Rights groups sue to block local California anti-immigrant ordinance

[JURIST] The ACLU, the Mexican American Legal Defense and Educational Fund (MALDEF) [advocacy website], and other rights groups filed a lawsuit [PDF] Friday attempting to block an ordinance [2006-38R text, TIF] in Escondido, California [official website], designed to prevent landlords from renting to illegal immigrants. In October, Escondido lawmakers approved the measure [JURIST report] to take effect Nov. 18 requiring landlords to submit documentation to city authorities to prove their tenants' immigration status. If found in violation, landlords could face suspension of their business licenses and fines. MALDAF said in a press release [text]:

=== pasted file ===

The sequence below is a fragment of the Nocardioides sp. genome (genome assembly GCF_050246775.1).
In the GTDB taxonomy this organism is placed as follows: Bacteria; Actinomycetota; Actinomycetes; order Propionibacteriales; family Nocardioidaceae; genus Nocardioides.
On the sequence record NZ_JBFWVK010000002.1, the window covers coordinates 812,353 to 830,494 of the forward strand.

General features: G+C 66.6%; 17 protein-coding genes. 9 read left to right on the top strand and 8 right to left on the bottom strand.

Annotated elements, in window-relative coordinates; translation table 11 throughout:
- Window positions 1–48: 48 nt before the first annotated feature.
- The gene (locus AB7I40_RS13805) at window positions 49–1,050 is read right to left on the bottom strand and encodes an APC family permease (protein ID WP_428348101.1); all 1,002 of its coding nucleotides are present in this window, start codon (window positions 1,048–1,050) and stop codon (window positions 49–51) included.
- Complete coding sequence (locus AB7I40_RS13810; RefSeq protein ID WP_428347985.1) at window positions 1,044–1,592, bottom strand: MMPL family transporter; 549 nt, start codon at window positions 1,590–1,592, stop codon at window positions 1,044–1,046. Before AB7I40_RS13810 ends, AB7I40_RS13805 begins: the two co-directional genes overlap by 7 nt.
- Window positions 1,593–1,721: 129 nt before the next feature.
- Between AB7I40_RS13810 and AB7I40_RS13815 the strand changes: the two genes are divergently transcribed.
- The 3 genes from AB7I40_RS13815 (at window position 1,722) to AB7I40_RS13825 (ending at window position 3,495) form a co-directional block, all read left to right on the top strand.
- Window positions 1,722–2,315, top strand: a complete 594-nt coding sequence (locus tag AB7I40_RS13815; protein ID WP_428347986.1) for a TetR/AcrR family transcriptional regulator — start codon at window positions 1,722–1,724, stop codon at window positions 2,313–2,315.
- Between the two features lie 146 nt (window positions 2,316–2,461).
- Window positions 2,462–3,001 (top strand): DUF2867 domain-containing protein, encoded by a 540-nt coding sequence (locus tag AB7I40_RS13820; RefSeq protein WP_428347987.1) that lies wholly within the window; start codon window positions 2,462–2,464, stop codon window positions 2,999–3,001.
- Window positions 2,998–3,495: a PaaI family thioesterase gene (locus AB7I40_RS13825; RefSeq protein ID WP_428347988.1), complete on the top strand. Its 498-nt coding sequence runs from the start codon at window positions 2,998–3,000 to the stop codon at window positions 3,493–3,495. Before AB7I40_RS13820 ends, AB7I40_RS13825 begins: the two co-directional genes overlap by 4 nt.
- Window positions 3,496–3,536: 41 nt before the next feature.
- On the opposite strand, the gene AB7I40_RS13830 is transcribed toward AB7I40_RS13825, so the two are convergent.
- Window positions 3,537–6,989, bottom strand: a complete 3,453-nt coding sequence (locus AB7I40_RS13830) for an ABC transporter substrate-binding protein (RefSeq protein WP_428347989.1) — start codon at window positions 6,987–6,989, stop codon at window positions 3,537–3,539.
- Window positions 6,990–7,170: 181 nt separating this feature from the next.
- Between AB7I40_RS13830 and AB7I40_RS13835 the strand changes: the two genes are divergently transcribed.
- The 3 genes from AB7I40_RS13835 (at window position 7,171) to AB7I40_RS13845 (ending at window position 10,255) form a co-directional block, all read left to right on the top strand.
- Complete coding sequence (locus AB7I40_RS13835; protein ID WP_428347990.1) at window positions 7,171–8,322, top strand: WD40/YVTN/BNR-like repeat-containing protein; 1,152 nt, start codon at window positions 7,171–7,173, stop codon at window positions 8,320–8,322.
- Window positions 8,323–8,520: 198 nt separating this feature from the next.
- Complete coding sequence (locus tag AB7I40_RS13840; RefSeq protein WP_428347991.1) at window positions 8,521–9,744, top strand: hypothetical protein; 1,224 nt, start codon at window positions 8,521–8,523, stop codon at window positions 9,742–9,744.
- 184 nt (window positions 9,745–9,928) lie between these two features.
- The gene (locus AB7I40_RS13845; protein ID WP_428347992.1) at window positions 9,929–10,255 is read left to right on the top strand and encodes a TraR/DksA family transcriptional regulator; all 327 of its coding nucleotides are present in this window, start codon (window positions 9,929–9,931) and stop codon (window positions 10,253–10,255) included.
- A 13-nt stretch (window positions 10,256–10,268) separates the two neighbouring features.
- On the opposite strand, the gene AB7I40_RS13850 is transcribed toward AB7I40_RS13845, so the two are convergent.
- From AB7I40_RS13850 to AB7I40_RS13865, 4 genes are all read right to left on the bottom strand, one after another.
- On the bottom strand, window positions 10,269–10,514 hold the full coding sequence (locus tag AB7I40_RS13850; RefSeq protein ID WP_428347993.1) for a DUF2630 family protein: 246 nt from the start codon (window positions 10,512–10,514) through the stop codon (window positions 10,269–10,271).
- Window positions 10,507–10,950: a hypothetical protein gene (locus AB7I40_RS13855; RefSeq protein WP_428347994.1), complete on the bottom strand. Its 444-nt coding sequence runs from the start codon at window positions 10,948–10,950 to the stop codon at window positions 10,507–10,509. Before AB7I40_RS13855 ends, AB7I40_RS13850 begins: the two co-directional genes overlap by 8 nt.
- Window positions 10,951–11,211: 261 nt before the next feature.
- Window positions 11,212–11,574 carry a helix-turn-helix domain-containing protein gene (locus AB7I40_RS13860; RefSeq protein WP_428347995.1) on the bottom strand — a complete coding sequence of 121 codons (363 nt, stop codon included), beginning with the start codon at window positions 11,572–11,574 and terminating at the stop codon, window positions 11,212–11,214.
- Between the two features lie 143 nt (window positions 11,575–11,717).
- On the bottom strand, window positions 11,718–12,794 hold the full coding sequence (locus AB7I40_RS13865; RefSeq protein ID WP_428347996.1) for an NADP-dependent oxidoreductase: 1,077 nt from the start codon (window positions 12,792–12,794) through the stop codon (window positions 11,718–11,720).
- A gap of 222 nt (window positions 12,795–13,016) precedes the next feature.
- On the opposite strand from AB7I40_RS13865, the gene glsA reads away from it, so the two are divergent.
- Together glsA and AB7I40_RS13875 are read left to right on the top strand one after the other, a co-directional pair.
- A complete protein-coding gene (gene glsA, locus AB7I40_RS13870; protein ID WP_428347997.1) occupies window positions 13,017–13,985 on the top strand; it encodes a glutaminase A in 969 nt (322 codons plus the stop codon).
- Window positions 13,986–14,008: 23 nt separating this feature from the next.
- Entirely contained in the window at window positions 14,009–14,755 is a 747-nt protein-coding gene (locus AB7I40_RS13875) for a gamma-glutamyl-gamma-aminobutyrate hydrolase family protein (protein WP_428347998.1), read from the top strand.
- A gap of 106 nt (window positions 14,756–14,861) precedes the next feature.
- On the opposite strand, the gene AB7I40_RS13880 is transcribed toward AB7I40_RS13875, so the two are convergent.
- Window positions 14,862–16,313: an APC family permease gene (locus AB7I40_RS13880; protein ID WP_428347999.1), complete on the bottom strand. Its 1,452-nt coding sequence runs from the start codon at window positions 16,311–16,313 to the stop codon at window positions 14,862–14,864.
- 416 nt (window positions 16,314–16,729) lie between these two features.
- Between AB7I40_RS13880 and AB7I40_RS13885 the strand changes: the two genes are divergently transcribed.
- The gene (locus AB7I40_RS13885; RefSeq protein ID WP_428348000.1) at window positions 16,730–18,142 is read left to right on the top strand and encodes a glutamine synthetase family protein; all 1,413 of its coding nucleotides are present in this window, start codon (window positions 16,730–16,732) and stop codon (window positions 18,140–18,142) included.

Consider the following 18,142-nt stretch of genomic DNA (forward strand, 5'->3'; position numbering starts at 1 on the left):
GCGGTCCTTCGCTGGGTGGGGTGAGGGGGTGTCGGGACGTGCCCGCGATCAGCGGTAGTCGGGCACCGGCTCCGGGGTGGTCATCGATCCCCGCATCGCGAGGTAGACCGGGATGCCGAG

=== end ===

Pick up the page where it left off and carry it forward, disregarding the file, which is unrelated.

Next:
The coalition maintains that the ordinance is in direct violation of federal immigration law, since the federal government exclusively is charged with enforcing immigration laws, and it puts landlords in the untenable situation of served [sic] as federal law enforcement agents. It also violates the property and contract rights of both landlords and tenants, as well as federal fair housing and privacy laws, and disproportionately discriminates against Latino families.
AP has more; the San Diego Union-Tribune has local coverage.

Escondido's ordinance is similar to other local illegal immigration laws recently approved by municipalities in Pennsylvania and New Jersey. The City Council of Hazleton, Pennsylvania initially passed a law that would punish landlords who leased property to illegal immigrants with or without knowledge of their illegal status, but later revised that to make it the city's responsibility to determine immigration statuses. A federal judge nonetheless issued a temporary restraining order blocking the law [JURIST report] earlier this week.


 

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